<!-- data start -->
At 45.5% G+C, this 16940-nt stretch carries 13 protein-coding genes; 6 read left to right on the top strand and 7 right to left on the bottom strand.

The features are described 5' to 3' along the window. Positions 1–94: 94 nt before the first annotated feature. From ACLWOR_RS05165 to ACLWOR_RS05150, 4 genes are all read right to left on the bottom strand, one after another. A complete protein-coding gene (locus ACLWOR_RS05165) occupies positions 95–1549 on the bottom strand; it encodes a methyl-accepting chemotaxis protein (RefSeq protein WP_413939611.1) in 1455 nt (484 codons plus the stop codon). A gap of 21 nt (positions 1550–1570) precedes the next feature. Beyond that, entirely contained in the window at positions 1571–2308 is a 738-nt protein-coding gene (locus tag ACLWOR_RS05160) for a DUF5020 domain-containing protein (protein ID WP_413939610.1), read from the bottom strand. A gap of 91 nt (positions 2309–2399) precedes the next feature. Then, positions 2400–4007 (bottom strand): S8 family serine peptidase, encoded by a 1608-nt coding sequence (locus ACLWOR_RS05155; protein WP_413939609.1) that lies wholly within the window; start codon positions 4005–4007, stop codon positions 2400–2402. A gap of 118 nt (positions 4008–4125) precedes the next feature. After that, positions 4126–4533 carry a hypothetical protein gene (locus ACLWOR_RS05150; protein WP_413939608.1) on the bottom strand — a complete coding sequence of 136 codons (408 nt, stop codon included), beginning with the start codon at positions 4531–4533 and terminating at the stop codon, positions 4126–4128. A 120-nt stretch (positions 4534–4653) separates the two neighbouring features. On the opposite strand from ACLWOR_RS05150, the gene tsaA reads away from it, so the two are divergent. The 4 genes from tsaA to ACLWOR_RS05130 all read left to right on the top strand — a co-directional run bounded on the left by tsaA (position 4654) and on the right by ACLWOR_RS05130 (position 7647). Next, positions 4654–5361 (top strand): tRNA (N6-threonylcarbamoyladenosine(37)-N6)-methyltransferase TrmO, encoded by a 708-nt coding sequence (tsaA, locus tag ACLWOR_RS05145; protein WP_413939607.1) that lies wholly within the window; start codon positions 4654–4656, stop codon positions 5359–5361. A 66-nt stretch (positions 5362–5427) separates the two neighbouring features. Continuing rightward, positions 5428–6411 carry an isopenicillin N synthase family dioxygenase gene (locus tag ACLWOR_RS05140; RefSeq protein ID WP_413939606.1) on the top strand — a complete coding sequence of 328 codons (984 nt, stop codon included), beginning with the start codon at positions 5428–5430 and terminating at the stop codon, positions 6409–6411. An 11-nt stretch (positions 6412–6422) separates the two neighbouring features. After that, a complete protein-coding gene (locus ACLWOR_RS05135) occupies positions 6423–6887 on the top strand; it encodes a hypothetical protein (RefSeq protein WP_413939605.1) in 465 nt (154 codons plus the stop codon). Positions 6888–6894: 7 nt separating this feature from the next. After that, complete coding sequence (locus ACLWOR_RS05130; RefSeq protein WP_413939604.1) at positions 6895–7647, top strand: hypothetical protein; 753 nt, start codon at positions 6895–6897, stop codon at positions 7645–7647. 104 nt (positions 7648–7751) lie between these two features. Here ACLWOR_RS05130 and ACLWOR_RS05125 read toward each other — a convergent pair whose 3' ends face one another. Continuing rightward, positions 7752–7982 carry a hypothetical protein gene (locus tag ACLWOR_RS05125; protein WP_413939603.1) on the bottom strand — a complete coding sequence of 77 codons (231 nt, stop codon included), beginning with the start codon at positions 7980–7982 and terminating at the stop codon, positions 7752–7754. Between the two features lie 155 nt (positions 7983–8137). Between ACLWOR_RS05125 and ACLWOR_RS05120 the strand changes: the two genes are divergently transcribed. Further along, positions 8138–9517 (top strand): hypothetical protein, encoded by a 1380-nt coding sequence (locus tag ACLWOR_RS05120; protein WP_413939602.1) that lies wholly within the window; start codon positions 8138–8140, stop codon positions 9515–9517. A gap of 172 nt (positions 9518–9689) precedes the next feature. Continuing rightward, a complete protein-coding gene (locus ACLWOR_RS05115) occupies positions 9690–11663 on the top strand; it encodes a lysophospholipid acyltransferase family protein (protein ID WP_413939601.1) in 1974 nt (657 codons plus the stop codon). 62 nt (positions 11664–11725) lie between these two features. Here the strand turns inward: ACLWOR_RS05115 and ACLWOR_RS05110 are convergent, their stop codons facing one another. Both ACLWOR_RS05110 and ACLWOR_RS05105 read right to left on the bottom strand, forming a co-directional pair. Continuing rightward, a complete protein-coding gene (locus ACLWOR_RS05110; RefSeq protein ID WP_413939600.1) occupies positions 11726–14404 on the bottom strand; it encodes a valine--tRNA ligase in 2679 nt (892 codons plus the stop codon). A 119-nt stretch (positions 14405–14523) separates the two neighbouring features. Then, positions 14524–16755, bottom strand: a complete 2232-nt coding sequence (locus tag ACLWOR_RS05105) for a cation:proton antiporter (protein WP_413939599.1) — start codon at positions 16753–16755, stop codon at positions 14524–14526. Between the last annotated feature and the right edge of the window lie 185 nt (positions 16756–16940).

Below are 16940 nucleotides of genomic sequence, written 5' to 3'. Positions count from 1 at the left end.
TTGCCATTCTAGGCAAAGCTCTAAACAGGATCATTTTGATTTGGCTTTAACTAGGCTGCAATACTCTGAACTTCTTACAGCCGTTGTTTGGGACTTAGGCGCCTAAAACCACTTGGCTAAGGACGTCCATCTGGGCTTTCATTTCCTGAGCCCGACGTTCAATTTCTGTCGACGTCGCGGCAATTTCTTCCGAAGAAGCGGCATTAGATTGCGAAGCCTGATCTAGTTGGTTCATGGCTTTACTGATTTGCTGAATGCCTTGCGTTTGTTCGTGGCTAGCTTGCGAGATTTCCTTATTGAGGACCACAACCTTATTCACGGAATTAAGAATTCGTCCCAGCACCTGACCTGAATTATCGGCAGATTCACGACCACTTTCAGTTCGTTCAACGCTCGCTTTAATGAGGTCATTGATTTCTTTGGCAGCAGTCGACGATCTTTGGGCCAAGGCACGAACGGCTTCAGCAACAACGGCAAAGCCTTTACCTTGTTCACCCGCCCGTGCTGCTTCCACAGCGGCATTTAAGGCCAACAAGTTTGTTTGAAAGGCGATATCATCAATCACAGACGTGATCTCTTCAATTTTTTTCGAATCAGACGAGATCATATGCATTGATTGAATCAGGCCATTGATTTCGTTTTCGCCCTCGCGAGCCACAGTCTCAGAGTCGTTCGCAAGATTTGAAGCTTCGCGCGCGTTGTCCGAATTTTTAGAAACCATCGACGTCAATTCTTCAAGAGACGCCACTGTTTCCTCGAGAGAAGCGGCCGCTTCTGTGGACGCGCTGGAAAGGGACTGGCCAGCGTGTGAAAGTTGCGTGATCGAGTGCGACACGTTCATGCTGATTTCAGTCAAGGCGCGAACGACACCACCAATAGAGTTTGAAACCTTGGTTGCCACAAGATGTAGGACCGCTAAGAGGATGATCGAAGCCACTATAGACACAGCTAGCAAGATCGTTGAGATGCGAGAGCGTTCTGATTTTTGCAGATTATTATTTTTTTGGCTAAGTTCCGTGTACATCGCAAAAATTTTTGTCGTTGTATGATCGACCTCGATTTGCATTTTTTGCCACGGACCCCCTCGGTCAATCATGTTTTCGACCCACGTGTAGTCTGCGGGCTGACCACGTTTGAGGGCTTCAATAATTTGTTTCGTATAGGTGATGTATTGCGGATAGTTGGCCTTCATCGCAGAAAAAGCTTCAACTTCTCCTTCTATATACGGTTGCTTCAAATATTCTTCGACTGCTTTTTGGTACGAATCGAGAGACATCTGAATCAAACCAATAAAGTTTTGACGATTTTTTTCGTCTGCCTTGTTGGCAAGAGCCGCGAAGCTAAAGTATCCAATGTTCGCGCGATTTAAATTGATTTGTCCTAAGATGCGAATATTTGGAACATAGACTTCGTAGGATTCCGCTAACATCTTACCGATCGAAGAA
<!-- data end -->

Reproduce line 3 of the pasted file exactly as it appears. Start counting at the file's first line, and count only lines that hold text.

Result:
Below are 16940 nucleotides of genomic sequence, written 5' to 3'. Positions count from 1 at the left end.